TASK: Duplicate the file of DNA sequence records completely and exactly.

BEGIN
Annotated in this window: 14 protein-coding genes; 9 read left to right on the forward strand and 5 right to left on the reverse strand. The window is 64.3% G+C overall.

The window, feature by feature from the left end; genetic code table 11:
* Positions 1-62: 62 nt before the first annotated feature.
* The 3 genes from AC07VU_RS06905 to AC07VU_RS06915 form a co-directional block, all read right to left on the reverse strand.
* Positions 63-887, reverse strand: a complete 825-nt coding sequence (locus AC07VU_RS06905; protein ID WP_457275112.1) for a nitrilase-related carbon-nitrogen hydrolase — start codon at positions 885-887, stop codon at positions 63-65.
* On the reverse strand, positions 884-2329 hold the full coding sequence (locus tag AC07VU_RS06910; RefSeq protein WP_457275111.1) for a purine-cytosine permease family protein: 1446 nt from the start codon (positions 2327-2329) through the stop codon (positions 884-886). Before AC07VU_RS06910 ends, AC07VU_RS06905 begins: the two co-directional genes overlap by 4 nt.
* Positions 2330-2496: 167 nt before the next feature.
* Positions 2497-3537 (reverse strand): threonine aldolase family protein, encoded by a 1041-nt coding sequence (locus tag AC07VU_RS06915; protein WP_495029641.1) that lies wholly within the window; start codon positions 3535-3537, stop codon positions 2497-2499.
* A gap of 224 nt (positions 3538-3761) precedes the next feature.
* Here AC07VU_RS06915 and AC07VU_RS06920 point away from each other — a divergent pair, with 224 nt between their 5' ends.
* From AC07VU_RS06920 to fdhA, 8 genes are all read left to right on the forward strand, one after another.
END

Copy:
Annotated in this window: 14 protein-coding genes; 9 read left to right on the forward strand and 5 right to left on the reverse strand. The window is 64.3% G+C overall.

The window, feature by feature from the left end; genetic code table 11:
* Positions 1-62: 62 nt before the first annotated feature.
* The 3 genes from AC07VU_RS06905 to AC07VU_RS06915 form a co-directional block, all read right to left on the reverse strand.
* Positions 63-887, reverse strand: a complete 825-nt coding sequence (locus AC07VU_RS06905; protein ID WP_457275112.1) for a nitrilase-related carbon-nitrogen hydrolase — start codon at positions 885-887, stop codon at positions 63-65.
* On the reverse strand, positions 884-2329 hold the full coding sequence (locus tag AC07VU_RS06910; RefSeq protein WP_457275111.1) for a purine-cytosine permease family protein: 1446 nt from the start codon (positions 2327-2329) through the stop codon (positions 884-886). Before AC07VU_RS06910 ends, AC07VU_RS06905 begins: the two co-directional genes overlap by 4 nt.
* Positions 2330-2496: 167 nt before the next feature.
* Positions 2497-3537 (reverse strand): threonine aldolase family protein, encoded by a 1041-nt coding sequence (locus tag AC07VU_RS06915; protein WP_495029641.1) that lies wholly within the window; start codon positions 3535-3537, stop codon positions 2497-2499.
* A gap of 224 nt (positions 3538-3761) precedes the next feature.
* Here AC07VU_RS06915 and AC07VU_RS06920 point away from each other — a divergent pair, with 224 nt between their 5' ends.
* From AC07VU_RS06920 to fdhA, 8 genes are all read left to right on the forward strand, one after another.